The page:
Dan Pink, #1 New York Times bestselling author on the changing world of work, told us that the most radical change happening in enterprise organization is that “[t]oday, talented people need organizations less than organizations need talented people.” The effect of that is to upend the traditional corporate hierarchy and put individual employees at the top. As Robert Greenleaf wrote in 1970 in his influential essay, The Servant as Leader, the winners will be those companies whose “first order of business is to build a group of people who, under the influence of the institution, grow taller and become healthier, stronger, more autonomous” — in other words, those that put people first.
Greenleaf argues that the only person to lead a people-first organization is a servant, because a servant’s natural inclination is service to others — not coercion — for the purpose of others’ growth, health, wisdom, freedom, autonomy, and benefit, and for that reason, in the future, “the only truly viable institutions will be those that are predominantly servant-led.” That makes the value proposition of the social enterprise stark and dead simple, and, no surprise here, it isn’t covered by buzzwords like “collaboration” or “social”: adapt to the social enterprise or face complete obsolescence.
Social enterprise software’s obligation is to deliver processes and culture oriented around people first, defined by the amplification and incentivization of service to others. I remember talking with Andrew Gilbert at Yammer, and he told me that one of the biggest determinants of uptake in a company was whether management participated in using Yammer and led by example. The bottom-up distribution and adoption model relies on internal champions to build community within a company’s network, and community building is made up of acts of service. It doesn’t result from demands for participation or IT’s imposition. That means that everyone needs to get down and dirty and adopt a servant’s mentality, and software’s job is to amplify those behaviors. What’s at stake isn’t just adoption of some piece of software within a company, it’s the wholesale transformation of a company’s culture.
In The Progress Principle, Harvard Business School professor Teresa Amabile and psychologist Steven Kramer write about the “crisis of disengagement” at work, a $300 billion per year problem of lost productivity. I’m reminded of what Oliver Wendall Holmes, Jr. wrote to young lawyers setting out for a career in law in his seminal essay, The Path of the Law, emphasizing the curiosity and drive for fulfillment, purpose, and truth that compel individuals to participate in the knowledge economy.
[A]s Hegel says, “It is in the end not the appetite, but the opinion, which has to be satisfied.” To an imagination of any scope the most far-reaching form of power is not money, it is the command of ideas. If you want great examples, read Mr. Leslie Stephen’s History of English Thought in the Eighteenth Century, and see how a hundred years after his death the abstract speculations of Descartes had become a practical force controlling the conduct of men. Read the works of the great German jurists, and see how much more the world is governed today by Kant than by Bonaparte. We cannot all be Descartes or Kant, but we all want happiness. And happiness, I am sure from having known many successful men, cannot be won simply by being counsel for great corporations and having an income of fifty thousand dollars. An intellect great enough to win the prize needs other food besides success. The remoter and more general aspects of the law are those which give it universal interest. It is through them that you not only become a great master in your calling, but connect your subject with the universe and catch an echo of the infinite, a glimpse of its unfathomable process, a hint of the universal law.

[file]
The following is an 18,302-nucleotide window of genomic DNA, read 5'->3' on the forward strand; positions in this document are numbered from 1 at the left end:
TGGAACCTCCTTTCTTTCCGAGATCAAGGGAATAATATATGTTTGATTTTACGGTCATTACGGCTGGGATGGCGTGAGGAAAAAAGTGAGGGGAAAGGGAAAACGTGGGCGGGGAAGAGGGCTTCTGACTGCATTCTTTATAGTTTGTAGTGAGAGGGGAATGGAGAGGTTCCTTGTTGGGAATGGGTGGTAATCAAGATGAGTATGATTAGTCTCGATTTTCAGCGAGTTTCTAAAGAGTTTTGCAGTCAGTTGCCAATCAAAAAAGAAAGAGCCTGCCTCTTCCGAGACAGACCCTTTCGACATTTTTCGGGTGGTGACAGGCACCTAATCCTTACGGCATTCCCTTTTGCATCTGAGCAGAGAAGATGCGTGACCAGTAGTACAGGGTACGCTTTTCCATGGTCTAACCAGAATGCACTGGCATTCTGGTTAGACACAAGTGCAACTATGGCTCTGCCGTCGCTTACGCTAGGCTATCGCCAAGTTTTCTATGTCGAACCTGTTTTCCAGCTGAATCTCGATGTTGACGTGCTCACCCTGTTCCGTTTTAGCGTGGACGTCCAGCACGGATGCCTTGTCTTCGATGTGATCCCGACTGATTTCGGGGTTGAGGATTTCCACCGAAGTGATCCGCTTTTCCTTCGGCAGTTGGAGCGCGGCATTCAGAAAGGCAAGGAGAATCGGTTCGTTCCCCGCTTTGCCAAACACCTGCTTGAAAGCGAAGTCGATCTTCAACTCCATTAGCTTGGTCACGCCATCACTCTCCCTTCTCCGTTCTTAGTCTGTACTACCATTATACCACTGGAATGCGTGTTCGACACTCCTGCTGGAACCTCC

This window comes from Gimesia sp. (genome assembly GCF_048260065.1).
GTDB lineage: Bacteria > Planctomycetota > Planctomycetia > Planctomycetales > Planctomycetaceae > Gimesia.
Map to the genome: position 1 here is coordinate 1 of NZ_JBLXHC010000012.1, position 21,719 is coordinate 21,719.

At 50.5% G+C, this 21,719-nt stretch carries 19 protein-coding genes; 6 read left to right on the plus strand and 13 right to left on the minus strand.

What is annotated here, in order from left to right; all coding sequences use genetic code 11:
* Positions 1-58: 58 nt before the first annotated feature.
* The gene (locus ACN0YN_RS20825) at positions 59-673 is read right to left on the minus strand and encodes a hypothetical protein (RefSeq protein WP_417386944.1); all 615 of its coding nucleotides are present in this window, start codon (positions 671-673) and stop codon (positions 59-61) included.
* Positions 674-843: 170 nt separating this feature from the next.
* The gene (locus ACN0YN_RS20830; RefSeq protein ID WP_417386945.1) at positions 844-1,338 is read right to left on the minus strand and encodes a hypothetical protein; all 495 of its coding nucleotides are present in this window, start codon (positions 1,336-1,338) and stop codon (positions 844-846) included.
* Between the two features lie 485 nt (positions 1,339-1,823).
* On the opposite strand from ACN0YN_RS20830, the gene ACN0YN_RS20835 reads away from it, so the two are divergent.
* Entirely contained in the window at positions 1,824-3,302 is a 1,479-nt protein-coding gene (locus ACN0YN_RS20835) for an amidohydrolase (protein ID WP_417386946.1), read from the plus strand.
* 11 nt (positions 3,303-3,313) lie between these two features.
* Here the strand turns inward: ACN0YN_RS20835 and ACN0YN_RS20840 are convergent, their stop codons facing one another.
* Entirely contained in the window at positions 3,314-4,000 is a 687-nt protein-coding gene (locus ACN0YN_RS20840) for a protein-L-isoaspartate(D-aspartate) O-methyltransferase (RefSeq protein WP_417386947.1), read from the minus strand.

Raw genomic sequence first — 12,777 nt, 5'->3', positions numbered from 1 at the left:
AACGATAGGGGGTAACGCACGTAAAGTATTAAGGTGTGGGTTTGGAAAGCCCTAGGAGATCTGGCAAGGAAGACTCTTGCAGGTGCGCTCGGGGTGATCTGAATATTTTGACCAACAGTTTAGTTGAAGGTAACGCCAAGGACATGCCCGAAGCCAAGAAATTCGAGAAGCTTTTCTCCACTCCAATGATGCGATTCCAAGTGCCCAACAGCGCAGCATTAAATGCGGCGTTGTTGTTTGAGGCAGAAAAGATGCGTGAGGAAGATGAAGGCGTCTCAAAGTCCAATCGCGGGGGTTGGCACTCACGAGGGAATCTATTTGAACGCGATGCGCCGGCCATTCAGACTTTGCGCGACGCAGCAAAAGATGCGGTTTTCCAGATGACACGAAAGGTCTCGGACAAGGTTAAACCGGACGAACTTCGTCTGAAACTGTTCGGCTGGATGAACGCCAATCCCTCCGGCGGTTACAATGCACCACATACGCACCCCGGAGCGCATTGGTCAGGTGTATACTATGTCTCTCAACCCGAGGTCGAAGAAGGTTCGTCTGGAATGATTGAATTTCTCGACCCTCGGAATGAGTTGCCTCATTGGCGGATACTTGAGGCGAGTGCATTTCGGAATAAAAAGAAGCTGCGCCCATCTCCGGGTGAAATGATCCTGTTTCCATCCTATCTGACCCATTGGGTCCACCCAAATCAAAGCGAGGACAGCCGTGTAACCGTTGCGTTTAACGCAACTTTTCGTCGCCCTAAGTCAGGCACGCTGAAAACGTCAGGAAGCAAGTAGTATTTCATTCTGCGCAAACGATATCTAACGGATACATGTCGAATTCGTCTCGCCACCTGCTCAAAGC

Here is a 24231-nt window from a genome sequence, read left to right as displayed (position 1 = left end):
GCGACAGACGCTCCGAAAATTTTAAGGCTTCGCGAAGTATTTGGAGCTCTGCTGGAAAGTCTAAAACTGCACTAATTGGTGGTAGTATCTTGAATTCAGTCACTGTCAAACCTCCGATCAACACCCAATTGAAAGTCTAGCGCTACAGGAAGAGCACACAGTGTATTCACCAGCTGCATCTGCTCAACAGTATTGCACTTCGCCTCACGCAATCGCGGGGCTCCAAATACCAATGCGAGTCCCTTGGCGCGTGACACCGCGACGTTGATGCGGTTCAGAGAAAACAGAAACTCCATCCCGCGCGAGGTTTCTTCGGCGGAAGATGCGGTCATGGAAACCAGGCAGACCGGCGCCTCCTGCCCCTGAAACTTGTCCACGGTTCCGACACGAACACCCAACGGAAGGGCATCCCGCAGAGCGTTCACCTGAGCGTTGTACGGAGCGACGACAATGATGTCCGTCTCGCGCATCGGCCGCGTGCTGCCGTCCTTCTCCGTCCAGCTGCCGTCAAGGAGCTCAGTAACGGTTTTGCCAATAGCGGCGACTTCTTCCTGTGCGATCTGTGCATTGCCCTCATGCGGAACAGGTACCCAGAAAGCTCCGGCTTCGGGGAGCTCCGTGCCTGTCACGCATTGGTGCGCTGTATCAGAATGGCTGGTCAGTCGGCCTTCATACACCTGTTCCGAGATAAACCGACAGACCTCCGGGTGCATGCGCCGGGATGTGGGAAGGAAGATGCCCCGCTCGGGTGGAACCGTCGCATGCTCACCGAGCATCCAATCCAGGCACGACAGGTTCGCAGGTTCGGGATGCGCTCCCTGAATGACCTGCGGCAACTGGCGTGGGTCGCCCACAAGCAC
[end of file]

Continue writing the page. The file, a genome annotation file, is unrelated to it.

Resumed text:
100 years later, Amabile and Kramer’s work uncovers that the #1 motivator for employees at work is daily progress towards a meaningful goal. More interesting, perhaps, is their discovery that a setback, however minor, can have a greater negative impact on inner work life than progress can have in the positive direction. A manager’s job then is merely to lead with a compelling vision and provide service by removing blocks that cause setbacks and impediments to progress, and then stay out of the way. This model of leadership and management can be poignant for those who’ve sought pleasure in work but have been stifled by a manager who serves himself first.
The place where the servant leader and the social enterprise meet is a place where an individual’s professional aspirations and drive are enabled at scale and the organization succeeds because the employees’ visions align. Servant leadership is a culture that spreads and nourishes an organization by leveraging networks and structured engagement. Greenleaf lays out a test for answering the question, “How does one know the servant?” that might equally apply to technology as it does to persons: is it “strong, able, dedicated, dominating, authority-ridden, manipulative, exploitative — the net effect of whose influence diminished other people”, or does it “build up people and [make them] stronger, and healthier?”
Stacy-Marie Ishmael contains multitudes. Currently, she’s the founder and editor of Galavant Media and an adjunct at CUNY Graduate School of Journalism. Previously at the reins of FT Tilt, an emerging markets news service, as a co-founder and editor, she has also reported for the Financial Times and FT’s financial blog Alphaville.
We talked with Stacy-Marie about the challenges of running a news startup and how she gets the better of distractions and deals with a career transition.